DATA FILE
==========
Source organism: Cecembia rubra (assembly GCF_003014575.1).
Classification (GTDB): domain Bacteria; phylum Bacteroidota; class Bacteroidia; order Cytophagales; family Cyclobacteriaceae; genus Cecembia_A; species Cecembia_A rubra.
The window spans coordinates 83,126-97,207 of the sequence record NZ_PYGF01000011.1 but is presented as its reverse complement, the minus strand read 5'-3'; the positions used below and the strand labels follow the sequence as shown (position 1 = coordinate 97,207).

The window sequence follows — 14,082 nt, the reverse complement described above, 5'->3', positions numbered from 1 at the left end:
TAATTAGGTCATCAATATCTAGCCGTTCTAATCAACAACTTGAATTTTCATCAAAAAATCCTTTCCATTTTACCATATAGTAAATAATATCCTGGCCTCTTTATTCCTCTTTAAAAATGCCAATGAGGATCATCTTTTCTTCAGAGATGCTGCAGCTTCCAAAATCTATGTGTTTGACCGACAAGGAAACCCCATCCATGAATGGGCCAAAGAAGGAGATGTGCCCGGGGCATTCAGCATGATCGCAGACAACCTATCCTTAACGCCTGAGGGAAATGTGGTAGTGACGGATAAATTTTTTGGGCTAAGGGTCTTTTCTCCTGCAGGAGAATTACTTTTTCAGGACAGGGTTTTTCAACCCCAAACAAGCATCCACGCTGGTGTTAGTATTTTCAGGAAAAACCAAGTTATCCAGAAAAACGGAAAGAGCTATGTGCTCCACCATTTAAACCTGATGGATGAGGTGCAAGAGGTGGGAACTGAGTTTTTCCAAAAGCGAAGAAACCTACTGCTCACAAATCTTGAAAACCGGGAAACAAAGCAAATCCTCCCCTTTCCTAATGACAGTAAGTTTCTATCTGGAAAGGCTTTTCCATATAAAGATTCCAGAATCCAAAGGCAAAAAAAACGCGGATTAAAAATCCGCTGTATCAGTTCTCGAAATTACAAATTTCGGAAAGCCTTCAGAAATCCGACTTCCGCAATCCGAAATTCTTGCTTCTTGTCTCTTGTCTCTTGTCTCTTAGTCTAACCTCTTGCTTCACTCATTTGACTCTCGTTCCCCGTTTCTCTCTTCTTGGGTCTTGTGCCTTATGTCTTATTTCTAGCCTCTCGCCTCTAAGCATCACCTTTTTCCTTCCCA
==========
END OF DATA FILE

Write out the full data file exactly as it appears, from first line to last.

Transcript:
Source organism: Cecembia rubra (assembly GCF_003014575.1).
Classification (GTDB): domain Bacteria; phylum Bacteroidota; class Bacteroidia; order Cytophagales; family Cyclobacteriaceae; genus Cecembia_A; species Cecembia_A rubra.
The window spans coordinates 83,126-97,207 of the sequence record NZ_PYGF01000011.1 but is presented as its reverse complement, the minus strand read 5'-3'; the positions used below and the strand labels follow the sequence as shown (position 1 = coordinate 97,207).

The window sequence follows — 14,082 nt, the reverse complement described above, 5'->3', positions numbered from 1 at the left end:
TAATTAGGTCATCAATATCTAGCCGTTCTAATCAACAACTTGAATTTTCATCAAAAAATCCTTTCCATTTTACCATATAGTAAATAATATCCTGGCCTCTTTATTCCTCTTTAAAAATGCCAATGAGGATCATCTTTTCTTCAGAGATGCTGCAGCTTCCAAAATCTATGTGTTTGACCGACAAGGAAACCCCATCCATGAATGGGCCAAAGAAGGAGATGTGCCCGGGGCATTCAGCATGATCGCAGACAACCTATCCTTAACGCCTGAGGGAAATGTGGTAGTGACGGATAAATTTTTTGGGCTAAGGGTCTTTTCTCCTGCAGGAGAATTACTTTTTCAGGACAGGGTTTTTCAACCCCAAACAAGCATCCACGCTGGTGTTAGTATTTTCAGGAAAAACCAAGTTATCCAGAAAAACGGAAAGAGCTATGTGCTCCACCATTTAAACCTGATGGATGAGGTGCAAGAGGTGGGAACTGAGTTTTTCCAAAAGCGAAGAAACCTACTGCTCACAAATCTTGAAAACCGGGAAACAAAGCAAATCCTCCCCTTTCCTAATGACAGTAAGTTTCTATCTGGAAAGGCTTTTCCATATAAAGATTCCAGAATCCAAAGGCAAAAAAAACGCGGATTAAAAATCCGCTGTATCAGTTCTCGAAATTACAAATTTCGGAAAGCCTTCAGAAATCCGACTTCCGCAATCCGAAATTCTTGCTTCTTGTCTCTTGTCTCTTGTCTCTTAGTCTAACCTCTTGCTTCACTCATTTGACTCTCGTTCCCCGTTTCTCTCTTCTTGGGTCTTGTGCCTTATGTCTTATTTCTAGCCTCTCGCCTCTAAGCATCACCTTTTTCCTTCCCA